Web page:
R language scripts were written to analyze scRNA-seq data. The counts files were read into R and formatted; averages were obtained for duplicated genes, and transcriptome sequence data of ICC cells and adjacent tissue cells were merged into a matrix. We used the statistical R package “Seurat” to process the data, including data quality control, gene and cell filtration, normalization, variable gene finding, data scaling, principal component analysis (PCA), and t-distributed stochastic neighbor embedding (t-SNE) algorithms. All default parameters were left unchanged unless otherwise specified. First, the single-cell data were processed by CreateSeuratObject function (arguments: min. cells = 3, min. features = 200) to create the object. Meanwhile, cells with poor quality were excluded. Only genes detected in more than three cells and cells with more than 200 detected genes were used in the following analysis. We conducted quality control using PercentageFeatureSet function (arguments: pattern = MT-), which could calculate gene number, gene types number, and percentage of mitochondrial genes. The correlation between sequenced genes number and sequenced genes types was calculated with FeatureScatter function. The results were also visualized. Second, to exclude non-cells or cell aggregates, subset function was used to further screen samples with the selective criteria of gene expression types of more than 500, gene expression levels of more than 1,000 and fewer than 20,000, and mitochondrial proportion restricted to <20%. The data were log-normalized with NormalizeData function, and the top 1,500 variable genes were identified using the FindVariableFeatures function (arguments: selection.method = vst, nfeatures = 1,500) for subsequent analysis. Third, we used the ScaleData function (vars.to.regress = percent.mt) to mitigate this source of variation in the dataset. PCA was performed by RunPCA function for dimension reduction. After calculation with the JackStraw function, the JackStrawPlot (dims = 1:20) and ElbowPlot functions (ndims = 40) were used to identify the number of significant principal components (PCs) to use for clustering. Through plot visualization, the top 20 PCs were selected for the next analysis. Lastly, cell populations were clustered by t-SNE algorithm. FindClusters function with resolution of 0.5 was performed, and RunTSNE function was used to generate clusters. The FindAllMarkers function (arguments: min.pct = 0.25, logfc.threshold = 0.25) was used to find markers by comparing each cluster with all others; different genes between two identities were identified using the FindMarkers function. The feature plot and heatmap visualization of gene expression were generated using the Seurat function FeaturePlot and DoHeatmap, respectively. Cell type–specific marker genes were taken from published literature (Zhang et al., 2020) and were compared with our analysis results to define the cluster type. Clusters consisting of immune cells were extracted and processed again in the same way as above, and each immune cell type was further divided into subclusters. Marker genes of each immune cell type were identified by comparing ICC subclusters with normal subclusters, and adjustment of P-value (adjPval) <0.05 was regarded as the cutoff criteria. The marker genes of each immune cell type were incorporated as DEGs.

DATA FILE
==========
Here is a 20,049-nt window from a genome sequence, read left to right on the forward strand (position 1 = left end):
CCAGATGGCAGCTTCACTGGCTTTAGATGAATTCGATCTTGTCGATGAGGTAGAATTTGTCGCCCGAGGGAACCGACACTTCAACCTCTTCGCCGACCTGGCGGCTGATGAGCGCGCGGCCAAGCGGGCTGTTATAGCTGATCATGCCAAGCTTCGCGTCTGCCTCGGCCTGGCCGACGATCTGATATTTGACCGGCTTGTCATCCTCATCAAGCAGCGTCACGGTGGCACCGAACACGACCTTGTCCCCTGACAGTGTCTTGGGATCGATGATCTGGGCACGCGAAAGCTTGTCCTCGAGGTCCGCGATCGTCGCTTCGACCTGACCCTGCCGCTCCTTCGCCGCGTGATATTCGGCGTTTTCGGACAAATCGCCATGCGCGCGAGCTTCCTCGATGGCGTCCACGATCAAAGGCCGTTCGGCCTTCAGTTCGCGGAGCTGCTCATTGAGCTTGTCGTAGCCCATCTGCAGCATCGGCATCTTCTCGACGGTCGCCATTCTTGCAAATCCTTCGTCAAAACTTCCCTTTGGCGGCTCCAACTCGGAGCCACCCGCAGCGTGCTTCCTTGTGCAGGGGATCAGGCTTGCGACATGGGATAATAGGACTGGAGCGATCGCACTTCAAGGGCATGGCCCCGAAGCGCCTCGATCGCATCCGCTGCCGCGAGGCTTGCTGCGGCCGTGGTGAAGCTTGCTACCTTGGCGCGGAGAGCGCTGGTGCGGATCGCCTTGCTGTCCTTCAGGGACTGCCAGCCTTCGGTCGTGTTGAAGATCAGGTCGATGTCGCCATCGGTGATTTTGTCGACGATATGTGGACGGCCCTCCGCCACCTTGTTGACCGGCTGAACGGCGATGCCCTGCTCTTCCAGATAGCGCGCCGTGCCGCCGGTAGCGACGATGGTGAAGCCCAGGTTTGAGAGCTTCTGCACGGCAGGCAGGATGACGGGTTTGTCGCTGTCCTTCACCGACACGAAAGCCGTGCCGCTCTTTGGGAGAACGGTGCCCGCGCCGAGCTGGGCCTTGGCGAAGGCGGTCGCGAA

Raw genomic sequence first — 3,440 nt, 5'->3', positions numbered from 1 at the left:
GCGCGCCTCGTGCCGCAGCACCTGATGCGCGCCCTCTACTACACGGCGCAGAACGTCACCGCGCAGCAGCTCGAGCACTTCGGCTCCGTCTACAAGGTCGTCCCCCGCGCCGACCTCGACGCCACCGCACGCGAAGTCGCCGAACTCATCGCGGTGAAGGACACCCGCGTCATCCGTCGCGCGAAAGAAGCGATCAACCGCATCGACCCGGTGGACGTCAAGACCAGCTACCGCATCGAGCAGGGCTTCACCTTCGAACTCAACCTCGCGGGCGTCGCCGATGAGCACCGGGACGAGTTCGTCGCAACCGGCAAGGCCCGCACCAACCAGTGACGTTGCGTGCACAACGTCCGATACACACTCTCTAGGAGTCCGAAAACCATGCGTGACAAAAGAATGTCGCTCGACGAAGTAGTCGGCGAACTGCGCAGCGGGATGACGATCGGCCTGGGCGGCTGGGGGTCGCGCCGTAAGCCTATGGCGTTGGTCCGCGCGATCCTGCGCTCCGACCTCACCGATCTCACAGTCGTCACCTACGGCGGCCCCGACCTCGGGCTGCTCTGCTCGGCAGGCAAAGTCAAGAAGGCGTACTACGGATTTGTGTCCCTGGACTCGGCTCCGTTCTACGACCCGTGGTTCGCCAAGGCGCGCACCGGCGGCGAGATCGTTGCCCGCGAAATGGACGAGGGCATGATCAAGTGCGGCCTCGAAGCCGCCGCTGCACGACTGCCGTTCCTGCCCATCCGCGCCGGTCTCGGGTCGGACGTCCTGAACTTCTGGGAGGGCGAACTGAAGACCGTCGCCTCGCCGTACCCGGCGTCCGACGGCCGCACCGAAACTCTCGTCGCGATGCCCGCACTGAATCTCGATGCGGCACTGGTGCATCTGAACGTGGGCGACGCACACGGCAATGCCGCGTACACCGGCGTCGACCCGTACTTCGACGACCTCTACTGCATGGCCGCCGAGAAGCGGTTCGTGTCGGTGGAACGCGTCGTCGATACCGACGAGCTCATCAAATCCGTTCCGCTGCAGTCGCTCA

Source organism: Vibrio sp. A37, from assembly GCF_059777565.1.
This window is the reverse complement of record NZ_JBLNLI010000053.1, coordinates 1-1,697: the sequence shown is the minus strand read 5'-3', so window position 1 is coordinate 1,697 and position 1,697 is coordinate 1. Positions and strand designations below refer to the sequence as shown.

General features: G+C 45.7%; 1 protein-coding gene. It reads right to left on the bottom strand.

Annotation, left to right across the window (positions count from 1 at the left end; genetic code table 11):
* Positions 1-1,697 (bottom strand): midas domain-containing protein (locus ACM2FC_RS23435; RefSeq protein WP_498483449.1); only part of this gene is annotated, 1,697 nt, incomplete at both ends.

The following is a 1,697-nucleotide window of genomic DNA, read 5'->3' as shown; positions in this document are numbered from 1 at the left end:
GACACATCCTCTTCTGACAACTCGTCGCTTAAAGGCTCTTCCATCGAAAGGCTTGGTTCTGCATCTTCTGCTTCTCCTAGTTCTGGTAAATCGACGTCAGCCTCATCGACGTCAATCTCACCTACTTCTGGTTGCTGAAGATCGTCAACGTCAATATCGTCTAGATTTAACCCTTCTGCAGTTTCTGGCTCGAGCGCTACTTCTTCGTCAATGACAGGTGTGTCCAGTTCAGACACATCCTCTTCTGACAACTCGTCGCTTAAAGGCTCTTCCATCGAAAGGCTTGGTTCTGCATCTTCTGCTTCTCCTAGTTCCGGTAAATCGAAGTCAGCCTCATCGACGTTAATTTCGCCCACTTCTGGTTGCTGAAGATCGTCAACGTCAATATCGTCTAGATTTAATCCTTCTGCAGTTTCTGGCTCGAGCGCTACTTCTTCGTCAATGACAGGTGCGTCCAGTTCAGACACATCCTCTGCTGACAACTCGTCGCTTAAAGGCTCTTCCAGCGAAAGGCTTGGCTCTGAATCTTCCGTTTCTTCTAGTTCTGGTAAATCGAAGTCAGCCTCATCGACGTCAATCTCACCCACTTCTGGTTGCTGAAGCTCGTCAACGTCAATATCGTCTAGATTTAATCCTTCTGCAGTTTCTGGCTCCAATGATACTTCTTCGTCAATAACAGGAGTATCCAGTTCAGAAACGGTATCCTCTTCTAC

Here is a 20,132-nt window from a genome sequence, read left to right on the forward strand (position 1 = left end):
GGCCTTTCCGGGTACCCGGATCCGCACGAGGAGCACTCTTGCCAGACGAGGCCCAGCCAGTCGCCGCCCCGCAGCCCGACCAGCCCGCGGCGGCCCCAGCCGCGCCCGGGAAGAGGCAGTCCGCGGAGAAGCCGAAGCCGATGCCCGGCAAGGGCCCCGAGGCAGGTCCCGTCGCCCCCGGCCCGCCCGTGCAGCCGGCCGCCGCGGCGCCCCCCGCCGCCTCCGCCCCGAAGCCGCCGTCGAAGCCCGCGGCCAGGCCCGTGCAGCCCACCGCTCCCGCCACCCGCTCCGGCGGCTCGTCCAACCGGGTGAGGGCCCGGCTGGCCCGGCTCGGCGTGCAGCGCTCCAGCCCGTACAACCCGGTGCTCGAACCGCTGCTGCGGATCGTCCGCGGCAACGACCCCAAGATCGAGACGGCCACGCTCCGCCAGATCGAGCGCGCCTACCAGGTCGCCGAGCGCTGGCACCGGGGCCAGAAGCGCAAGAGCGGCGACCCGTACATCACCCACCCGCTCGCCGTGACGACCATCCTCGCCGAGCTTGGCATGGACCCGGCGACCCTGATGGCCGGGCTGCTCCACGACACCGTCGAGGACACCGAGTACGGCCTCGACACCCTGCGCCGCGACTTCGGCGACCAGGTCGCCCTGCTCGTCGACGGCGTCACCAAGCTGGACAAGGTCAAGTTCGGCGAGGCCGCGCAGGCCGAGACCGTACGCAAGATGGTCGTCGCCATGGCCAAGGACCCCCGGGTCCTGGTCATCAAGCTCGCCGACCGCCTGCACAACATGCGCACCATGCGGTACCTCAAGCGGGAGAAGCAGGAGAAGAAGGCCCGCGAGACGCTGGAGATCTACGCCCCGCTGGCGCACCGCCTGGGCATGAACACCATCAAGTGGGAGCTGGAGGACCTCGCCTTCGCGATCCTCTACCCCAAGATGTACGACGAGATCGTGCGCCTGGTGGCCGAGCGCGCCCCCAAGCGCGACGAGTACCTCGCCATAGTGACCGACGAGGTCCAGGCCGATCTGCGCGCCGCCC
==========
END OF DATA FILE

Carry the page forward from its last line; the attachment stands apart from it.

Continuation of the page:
Note: The content above has been extracted from a research article, so it may not display correctly.



Q&A
Please log in to submit your questions online.
Your question will be posted on the Bio-101 website. We will send your questions to the authors of this protocol and Bio-protocol community members who are experienced with this method. you will be informed using the email address associated with your Bio-protocol account.



We use cookies on this site to enhance your user experience. By using our website, you are agreeing to allow the storage of cookies on your computer.